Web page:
It takes a lot of confidence to be this ridiculous.
I wrote an argument for polygamy for NU Peple’s Magazine’s October-November issue (2014). It is now (finally) available online for you to read. You can mull over it here.
“According to the George Murdock Ethnographic Atlas, of 1,231 global societies noted, 186 were monogamous; 453 practiced occasional polygyny; 588 had more frequent polygyny; and 4 societies observed polyandry. As we can see, one of the most compelling arguments against polygamy is the strong tendency to favour men and objectify women, turning them into status symbols of male wealth, power, and desirability.
“But what if polygamy was polygamy in the sense of one being polyamorous? Loving multiple people? What if we removed associations of exclusively being linked to marriage as an institution and took it to mean multiple mating, as it does in the animal kingdom (yes, we are part of the animal kingdom)? A popular argument against polygamy is that it is unnatural. Interestingly it is actually monogamy that goes against our natural instincts. What else could explain our attraction to lots of different people, even if we are a happy half of a monogamous relationship already? Social conditioning has taught us that it is wrong to – at least openly – participate in a polygamous lifestyle and with that it has also been enshrined into de jure law. What if in practice polygamy was cooperative and empowering, the embodiment of ‘it takes a whole village to raise’ a child? What if no wife was favoured over the other and instead a spirit of sisterhood was fostered? If this were ever possible, perhaps polygamy would look a lot different to us. In countries like Senegal, nearly 47 per cent of marriages are classed as ‘group marriages’. In the global context, acceptance of polygamy is relatively common. Should we really be morally outraged by what two or more consenting adults choose to do with their lives and how they express their sexuality so long as they are not harming or potentially harming anybody?”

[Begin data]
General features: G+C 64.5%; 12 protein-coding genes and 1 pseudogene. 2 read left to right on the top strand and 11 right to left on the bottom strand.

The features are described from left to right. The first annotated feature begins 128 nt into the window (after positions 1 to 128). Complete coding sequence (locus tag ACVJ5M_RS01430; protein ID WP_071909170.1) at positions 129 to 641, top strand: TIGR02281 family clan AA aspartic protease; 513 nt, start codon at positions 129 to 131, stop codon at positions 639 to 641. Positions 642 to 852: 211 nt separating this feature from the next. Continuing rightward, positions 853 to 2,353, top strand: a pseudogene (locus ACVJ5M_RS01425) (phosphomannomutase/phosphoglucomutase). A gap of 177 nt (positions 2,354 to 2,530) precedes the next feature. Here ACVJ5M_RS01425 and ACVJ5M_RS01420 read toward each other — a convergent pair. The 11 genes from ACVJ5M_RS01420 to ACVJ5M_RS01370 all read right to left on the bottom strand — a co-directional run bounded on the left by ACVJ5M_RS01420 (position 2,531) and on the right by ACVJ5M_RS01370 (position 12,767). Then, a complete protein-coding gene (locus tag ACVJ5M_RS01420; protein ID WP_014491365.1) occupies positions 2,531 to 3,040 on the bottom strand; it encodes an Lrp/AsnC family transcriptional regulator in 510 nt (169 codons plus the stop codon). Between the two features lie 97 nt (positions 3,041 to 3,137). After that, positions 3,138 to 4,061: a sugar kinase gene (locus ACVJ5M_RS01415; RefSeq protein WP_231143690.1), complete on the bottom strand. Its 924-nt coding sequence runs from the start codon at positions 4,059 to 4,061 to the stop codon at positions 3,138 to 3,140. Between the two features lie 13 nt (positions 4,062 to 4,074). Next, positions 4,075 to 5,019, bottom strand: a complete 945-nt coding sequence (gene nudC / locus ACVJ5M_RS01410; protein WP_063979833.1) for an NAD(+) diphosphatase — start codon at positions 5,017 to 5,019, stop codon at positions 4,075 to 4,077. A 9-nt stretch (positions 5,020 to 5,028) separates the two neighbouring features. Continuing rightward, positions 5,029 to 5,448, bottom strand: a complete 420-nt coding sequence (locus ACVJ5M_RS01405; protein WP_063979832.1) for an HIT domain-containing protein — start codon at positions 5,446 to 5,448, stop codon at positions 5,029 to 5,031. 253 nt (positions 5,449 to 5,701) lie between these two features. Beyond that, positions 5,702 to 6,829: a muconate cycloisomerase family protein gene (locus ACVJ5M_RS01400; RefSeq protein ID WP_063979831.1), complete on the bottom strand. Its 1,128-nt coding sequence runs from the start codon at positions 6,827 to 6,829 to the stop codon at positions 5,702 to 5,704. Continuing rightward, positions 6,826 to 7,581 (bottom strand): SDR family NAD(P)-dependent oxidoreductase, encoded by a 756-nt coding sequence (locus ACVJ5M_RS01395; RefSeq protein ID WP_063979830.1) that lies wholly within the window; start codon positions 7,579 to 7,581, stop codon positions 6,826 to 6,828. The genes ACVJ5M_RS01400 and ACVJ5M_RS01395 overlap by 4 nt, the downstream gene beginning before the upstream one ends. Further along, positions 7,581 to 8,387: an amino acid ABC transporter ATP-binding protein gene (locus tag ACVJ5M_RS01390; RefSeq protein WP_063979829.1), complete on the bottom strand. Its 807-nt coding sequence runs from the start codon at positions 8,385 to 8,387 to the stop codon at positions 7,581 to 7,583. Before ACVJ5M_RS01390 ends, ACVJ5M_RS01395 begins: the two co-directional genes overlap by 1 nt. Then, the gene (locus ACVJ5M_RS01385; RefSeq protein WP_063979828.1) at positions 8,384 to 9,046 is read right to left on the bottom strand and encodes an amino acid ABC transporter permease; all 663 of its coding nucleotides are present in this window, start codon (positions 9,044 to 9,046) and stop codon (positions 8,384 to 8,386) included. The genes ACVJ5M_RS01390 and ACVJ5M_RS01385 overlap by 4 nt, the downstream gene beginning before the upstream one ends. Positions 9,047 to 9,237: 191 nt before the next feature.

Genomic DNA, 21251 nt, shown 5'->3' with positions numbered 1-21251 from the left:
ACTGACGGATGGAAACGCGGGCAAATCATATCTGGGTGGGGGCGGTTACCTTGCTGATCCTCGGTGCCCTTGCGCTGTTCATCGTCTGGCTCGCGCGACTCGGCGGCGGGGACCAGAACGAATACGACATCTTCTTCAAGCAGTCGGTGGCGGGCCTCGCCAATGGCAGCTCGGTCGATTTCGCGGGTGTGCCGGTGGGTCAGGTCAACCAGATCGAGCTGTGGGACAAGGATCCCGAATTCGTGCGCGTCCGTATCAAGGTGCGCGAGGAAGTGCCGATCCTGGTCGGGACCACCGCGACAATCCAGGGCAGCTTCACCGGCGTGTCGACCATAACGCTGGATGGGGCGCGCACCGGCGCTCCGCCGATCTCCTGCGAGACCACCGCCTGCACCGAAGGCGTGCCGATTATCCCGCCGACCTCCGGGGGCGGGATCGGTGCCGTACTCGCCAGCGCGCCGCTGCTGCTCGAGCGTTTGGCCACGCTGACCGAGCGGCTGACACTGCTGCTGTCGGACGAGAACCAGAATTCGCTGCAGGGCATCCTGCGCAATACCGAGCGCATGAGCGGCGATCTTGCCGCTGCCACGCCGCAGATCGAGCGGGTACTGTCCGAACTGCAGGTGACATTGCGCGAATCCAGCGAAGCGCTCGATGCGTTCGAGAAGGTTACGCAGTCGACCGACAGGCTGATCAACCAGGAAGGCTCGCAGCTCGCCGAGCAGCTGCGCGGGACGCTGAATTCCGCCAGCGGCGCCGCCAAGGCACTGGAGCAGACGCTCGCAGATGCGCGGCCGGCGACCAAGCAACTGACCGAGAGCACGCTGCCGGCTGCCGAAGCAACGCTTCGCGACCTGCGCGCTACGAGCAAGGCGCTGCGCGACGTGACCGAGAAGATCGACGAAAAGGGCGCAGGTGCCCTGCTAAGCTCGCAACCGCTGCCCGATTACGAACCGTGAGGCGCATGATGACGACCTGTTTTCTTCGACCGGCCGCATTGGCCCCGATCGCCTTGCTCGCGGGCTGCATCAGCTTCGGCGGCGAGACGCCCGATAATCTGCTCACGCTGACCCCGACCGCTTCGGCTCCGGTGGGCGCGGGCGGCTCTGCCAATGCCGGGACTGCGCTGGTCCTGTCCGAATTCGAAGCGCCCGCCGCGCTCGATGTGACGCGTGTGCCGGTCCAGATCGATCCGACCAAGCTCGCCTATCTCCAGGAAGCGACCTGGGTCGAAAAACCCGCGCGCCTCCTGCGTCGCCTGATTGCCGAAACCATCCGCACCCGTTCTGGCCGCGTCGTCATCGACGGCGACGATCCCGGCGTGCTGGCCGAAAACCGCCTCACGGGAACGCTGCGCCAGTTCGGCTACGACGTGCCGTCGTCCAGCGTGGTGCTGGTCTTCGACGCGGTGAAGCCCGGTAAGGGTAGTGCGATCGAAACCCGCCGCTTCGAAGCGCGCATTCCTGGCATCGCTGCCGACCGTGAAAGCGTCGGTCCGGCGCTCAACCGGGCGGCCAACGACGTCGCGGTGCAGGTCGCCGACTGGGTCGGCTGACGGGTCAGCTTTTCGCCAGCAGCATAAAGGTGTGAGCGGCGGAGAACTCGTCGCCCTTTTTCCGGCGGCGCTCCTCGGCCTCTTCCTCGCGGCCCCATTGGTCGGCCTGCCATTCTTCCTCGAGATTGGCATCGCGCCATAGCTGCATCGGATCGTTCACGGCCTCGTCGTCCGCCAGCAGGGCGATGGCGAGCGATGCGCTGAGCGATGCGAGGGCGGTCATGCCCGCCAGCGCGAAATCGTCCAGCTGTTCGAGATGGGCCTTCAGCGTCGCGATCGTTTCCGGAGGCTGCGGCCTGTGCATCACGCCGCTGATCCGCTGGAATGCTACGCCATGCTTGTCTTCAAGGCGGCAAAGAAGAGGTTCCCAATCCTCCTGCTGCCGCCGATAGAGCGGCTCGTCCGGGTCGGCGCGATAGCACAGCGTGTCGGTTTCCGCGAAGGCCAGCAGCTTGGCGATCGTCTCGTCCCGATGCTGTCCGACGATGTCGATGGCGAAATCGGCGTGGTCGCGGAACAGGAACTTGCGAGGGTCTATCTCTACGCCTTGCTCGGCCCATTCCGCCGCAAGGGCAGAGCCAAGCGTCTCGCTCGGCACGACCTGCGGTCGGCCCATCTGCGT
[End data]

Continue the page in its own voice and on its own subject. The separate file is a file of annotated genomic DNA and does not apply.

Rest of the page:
What do you think?